Out of the nearly 9,000 parties that received notice of the Motion to Dismiss, the United States Trustee filed the sole objection. The United States Trustee argued, generally, that exculpation is impermissible in the dismissal context and instead may only be approved in connection with a confirmed chapter 11 plan of reorganization. The United States Trustee also asserted that prior orders from the District of Delaware approving exculpation in the dismissal context were no longer viable in light of the Supreme Court’s ruling in Czyzewski v. Jevic Holding Corp.
The Court Approved the Exculpation
In an oral decision from the bench, the court overruled the United States Trustee’s objection to the Motion to Dismiss and approved the Limited Exculpation. The court cited the Supreme Court’s decision in Jevic, which stated that there are three permissible paths for exiting bankruptcy: (1) confirmation of a chapter 11 plan; (2) conversion to a liquidation under chapter 7; and (3) dismissal. Acknowledging that the Bankruptcy Code neither explicitly prohibits nor permits exculpation in the dismissal context, and that the court was writing on a “clean slate” post-Jevic, the court turned to the standard for dismissal under the Bankruptcy Code.
The Bankruptcy Code provides that a court can dismiss a case “for cause,” which, in the court’s view, includes approving provisions that do not run afoul of the priority scheme if cause has been shown. In finding cause for the dismissal and approval of the Limited Exculpation, the court found it significant that, after the Debtors had served over 9,000 parties with notice of the Motion to Dismiss, no creditors—in other words, those parties that could potentially be affected by the Limited Exculpation—objected to the Motion to Dismiss. The court also noted that the United States Trustee’s objection was not based on a violation of the Bankruptcy Code’s priority scheme, the only aspect of structured dismissals affected by the Supreme Court’s decision in Jevic.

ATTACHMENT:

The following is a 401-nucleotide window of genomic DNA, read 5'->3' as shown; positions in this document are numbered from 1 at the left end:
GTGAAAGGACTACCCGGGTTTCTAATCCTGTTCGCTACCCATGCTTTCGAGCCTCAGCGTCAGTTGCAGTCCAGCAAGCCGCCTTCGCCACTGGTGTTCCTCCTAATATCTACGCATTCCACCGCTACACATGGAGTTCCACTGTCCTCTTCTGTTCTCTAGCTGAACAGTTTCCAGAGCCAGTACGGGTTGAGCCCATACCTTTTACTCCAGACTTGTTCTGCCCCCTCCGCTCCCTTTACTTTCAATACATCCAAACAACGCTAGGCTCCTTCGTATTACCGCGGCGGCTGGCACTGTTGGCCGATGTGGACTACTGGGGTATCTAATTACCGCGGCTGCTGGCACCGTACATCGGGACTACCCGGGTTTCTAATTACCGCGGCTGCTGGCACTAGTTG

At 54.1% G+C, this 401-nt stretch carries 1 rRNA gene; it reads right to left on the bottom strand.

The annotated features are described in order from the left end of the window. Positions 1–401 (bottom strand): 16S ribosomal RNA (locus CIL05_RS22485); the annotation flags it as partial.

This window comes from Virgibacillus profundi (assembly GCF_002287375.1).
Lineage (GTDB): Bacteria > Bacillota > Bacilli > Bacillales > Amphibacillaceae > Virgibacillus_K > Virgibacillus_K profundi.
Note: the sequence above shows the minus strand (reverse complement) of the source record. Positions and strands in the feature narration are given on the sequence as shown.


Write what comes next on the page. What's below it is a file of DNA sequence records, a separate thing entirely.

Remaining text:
The court also pointed out that the Limited Exculpation did not provide an explicit release of particular claims, only applied to postpetition acts and omissions related to the chapter 11 cases, and carved out liability for fraud, gross negligence, and willful misconduct. In the interest of finality, and particularly in the absence of any hint of any wrongdoing, the court found cause to approve the Limited Exculpation, noting that the Exculpated Parties “have done what they should have done in connection with trying to maximize the assets of the estate and to make the best of what was obviously not an ideal situation.”
The court’s ruling on the Real Alloy Motion to Dismiss adds clarity to the developing jurisprudence on structured dismissals. Indeed, by granting the Motion to Dismiss and overruling the United States Trustee’s objection to the Limited Exculpation, the court affirmed that exculpation provisions may still be appropriate in the dismissal context post-Jevic, depending on the facts and circumstances of the case.
 See, e.g., In re Coach Am Grp. Holdings Corp., Case No. 12-10010 (KG) (Bankr. D. Del. May 31, 2013) [D.I. 1568]; In re City Sports, Inc., Case No. 15-12054 (KG) (Bankr. D. Del. Mar. 4, 2016) [D.I. 647].
 137 S.Ct. 973 (2017).